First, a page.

Home Airlines Why Are Airplane Windows So Small?

Why Are Airplane Windows So Small?

by SharonKurheg

Have you ever noticed that the inside of airplanes are HUGE but their windows are tiny? What’s up with that? Well, it turns out there are a couple of reasons…

Structural integrity

The metal that makes up the hull of a plane is made to be super strong and to withstand the changes in pressure outside when you’re going from 0 to 35,000 feet. The larger the windows on a plane, the less hull is available to keep the “outer skin” of the plane strong and resistant to these pressure changes. Granted, the windows are sealed in, but any discontinuity of the plane’s skin is going to be a weaker area. The last thing you want is for your plane to break apart in midair so they keep the windows small to maintain the maximal integrity of the “walls” of the plane.


The structures to keep the windows safely in place, on top of the window itself, are heavy. Bigger windows  + more required to keep them in place = more weight. And we all know the crazy things airlines are doing to LOWER a plane’s weight.

In the event of an emergency

In April 2018, the engine of a Southwest Airlines Boeing 737-700 failed while at 32,000 feet. The shrapnel from the engine blast shattered a window of the plane and Jennifer Riordan, a resident of Albuquerque, NM, had the window seat in that row and was partially sucked out of said window. Despite heroic efforts by the crew and several of her fellow passengers who were able to successfully pull her back in, she didn’t survive the incident. The plane made an emergency landing and everyone else on the plane lived.

  • A smaller window meant the sudden pressure changes inside the plane took longer than if it had been a larger window, which allowed passengers to have enough oxygen to survive until the plane was low enough where the outside air had enough oxygen for normal breathing (oxygen masks were also in use, but those only give a few minutes’ of oxygen).
  • It sounds morbid but a smaller window meant only one person got sucked out. A larger window would have given room for more than one person to be pulled out from the pressure.

But what about that huge window in the cockpit?

That’s different ;-).

Pilots need to see what’s happening all around them (i.e. other aircraft, obstacles, runways, weather, terrain, etc.), so their windows are as large as possible. Airlines spend hundreds of thousands of dollars on these large, ultra-strong windows that are even stronger than the protective glass you see in banks. Besides being able to withstand the incredible pressure difference (and the occasional unlucky bird), aeronautical engineers have also ensured that they’re held in very versatile frames that are specifically designed to absorb and endure some of the strains of flying.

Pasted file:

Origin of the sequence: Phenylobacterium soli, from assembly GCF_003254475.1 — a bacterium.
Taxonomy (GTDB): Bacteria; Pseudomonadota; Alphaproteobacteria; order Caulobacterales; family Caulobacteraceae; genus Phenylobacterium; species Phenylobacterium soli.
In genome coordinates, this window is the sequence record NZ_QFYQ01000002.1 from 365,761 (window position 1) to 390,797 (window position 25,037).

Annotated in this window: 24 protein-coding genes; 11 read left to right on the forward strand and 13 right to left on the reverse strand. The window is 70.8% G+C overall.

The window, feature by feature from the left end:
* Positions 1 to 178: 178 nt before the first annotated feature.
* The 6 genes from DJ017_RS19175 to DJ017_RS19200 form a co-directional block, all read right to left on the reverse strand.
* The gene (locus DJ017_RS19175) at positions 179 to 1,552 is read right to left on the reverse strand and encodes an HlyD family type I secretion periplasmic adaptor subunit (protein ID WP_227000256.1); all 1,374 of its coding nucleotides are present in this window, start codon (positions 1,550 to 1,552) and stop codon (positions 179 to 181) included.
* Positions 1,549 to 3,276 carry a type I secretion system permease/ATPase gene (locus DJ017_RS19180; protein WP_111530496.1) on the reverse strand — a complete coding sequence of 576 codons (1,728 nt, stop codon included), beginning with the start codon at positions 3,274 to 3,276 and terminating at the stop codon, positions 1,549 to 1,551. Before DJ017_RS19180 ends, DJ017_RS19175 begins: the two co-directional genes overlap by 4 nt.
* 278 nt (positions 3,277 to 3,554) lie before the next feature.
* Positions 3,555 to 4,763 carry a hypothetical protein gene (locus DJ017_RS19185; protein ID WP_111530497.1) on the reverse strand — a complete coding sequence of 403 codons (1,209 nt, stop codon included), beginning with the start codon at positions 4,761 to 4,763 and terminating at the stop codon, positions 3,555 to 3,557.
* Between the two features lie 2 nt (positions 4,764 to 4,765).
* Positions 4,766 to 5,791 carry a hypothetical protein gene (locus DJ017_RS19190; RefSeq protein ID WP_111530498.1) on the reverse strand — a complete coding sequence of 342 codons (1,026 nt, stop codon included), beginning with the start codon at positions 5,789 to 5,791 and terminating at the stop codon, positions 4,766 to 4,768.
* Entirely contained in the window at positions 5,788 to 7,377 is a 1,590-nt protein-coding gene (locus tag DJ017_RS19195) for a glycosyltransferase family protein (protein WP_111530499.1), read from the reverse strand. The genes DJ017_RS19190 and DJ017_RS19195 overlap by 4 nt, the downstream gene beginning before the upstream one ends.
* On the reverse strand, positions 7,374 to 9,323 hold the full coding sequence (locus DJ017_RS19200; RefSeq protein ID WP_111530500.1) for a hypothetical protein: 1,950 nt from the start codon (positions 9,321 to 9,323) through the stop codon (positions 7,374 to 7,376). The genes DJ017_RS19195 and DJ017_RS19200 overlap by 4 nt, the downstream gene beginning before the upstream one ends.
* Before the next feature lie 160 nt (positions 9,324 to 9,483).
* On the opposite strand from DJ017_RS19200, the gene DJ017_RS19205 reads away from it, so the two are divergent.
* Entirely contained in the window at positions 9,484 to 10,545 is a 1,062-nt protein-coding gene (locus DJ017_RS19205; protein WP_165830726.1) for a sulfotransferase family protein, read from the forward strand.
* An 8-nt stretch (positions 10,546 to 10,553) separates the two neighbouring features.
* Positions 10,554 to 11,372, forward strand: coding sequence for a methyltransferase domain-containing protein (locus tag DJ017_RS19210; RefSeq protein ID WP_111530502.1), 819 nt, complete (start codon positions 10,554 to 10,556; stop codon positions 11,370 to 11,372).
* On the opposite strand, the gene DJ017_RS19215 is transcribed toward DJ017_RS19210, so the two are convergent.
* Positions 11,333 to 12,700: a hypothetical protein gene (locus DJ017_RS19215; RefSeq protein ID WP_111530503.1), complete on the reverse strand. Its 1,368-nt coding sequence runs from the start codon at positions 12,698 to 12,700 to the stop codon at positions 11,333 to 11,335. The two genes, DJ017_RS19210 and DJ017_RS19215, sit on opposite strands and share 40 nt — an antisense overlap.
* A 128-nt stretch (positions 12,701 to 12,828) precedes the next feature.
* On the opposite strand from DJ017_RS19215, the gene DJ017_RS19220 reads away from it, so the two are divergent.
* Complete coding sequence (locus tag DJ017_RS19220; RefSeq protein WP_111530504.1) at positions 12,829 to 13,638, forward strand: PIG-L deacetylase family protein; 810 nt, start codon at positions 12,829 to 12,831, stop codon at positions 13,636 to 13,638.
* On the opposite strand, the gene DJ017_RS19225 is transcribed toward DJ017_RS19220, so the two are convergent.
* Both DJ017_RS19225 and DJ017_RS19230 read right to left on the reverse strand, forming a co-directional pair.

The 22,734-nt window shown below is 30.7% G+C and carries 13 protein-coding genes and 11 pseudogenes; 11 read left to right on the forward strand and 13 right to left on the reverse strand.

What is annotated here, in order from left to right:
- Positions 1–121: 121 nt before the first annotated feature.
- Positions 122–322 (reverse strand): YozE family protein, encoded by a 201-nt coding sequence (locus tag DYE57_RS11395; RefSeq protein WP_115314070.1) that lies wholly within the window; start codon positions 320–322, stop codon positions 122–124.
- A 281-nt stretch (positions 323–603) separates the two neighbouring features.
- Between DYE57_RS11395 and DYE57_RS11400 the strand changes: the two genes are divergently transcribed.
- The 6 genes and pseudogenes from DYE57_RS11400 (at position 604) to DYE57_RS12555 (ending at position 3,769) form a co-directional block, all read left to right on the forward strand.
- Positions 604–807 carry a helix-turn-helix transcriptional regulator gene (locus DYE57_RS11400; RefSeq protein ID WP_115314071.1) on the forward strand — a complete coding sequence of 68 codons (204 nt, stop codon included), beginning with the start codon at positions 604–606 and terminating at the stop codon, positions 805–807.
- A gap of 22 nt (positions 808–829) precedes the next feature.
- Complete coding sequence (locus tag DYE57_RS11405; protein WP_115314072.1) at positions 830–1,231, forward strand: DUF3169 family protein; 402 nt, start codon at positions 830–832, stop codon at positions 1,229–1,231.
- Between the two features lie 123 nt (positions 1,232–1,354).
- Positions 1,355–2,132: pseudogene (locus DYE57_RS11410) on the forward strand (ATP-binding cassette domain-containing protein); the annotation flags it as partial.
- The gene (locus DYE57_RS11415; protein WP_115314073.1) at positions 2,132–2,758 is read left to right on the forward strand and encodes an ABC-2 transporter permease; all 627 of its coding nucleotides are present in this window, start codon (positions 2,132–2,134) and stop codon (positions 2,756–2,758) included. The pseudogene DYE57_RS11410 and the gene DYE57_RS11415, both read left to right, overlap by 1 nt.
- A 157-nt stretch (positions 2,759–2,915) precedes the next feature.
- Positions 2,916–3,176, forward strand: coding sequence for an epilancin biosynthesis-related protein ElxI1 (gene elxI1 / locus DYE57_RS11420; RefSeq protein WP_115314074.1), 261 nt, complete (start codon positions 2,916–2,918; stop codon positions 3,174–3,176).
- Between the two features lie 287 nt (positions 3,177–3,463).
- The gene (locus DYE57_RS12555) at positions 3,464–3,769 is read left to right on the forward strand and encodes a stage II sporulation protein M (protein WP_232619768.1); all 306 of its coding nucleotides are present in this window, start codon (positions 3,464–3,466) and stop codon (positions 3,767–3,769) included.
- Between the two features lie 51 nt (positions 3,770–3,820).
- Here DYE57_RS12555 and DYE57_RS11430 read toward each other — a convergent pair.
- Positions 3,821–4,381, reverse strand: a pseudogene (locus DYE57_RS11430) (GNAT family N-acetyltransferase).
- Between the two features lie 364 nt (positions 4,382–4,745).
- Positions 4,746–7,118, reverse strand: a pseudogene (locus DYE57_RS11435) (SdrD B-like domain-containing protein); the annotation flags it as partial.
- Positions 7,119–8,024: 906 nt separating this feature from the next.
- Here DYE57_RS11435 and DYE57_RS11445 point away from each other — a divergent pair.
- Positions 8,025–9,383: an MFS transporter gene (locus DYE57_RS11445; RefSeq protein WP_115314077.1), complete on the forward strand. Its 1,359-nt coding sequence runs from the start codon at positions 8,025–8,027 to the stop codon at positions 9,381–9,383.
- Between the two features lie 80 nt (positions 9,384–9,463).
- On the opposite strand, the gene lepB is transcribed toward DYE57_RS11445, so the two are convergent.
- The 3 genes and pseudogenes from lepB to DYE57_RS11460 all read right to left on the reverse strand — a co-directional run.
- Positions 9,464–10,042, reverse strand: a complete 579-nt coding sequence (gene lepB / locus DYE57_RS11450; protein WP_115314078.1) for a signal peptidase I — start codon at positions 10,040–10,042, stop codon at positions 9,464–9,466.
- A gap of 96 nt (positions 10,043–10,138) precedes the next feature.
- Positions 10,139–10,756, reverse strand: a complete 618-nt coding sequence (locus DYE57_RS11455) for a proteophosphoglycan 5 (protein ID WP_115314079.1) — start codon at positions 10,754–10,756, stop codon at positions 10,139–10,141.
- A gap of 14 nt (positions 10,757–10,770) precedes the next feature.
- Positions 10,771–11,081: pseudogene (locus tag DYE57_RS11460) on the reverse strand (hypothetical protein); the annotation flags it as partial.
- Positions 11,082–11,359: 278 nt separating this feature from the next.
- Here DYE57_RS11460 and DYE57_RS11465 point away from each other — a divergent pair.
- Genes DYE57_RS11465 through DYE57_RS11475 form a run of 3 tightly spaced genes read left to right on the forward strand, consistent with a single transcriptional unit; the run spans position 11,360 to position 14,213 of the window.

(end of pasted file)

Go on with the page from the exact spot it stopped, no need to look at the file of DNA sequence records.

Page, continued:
I suppose they could use the same sort of material and frame for passengers’ windows but it wouldn’t be cost-efficient.

Like this post? Please share it! We have plenty more just like it and would love if you decided to hang around and clicked the button on the top (if you’re on your computer) or the bottom (if you’re on your phone/tablet) of this page to follow our blog and get emailed notifications of when we post (it’s usually about 3 or 4 times a day). Or maybe you’d like to join our Facebook group, where we talk and ask questions about travel (including Disney parks), creative ways to earn frequent flyer miles and hotel points, how to save money on or for your trips, get access to travel articles you may not see otherwise, etc. Whether you’ve read our posts before or this is the first time you’re stopping by, we’re really glad you’re here and hope you come back to visit again!

This post first appeared on Your Mileage May Vary

1 comment

Glenn November 12, 2019 - 11:04 am

Good article, but your part about smaller windows meaning it would take longer to equalize pressure is plain wrong. Despite what you see in the movies, a blown out window would allow enough air to exit in a second or two to equalize the pressure to the outside. They do have bigger windows on planes such as the 787, so a lot of the arguments beyond structural kind of fall apart.


Leave a Reply

%d bloggers like this: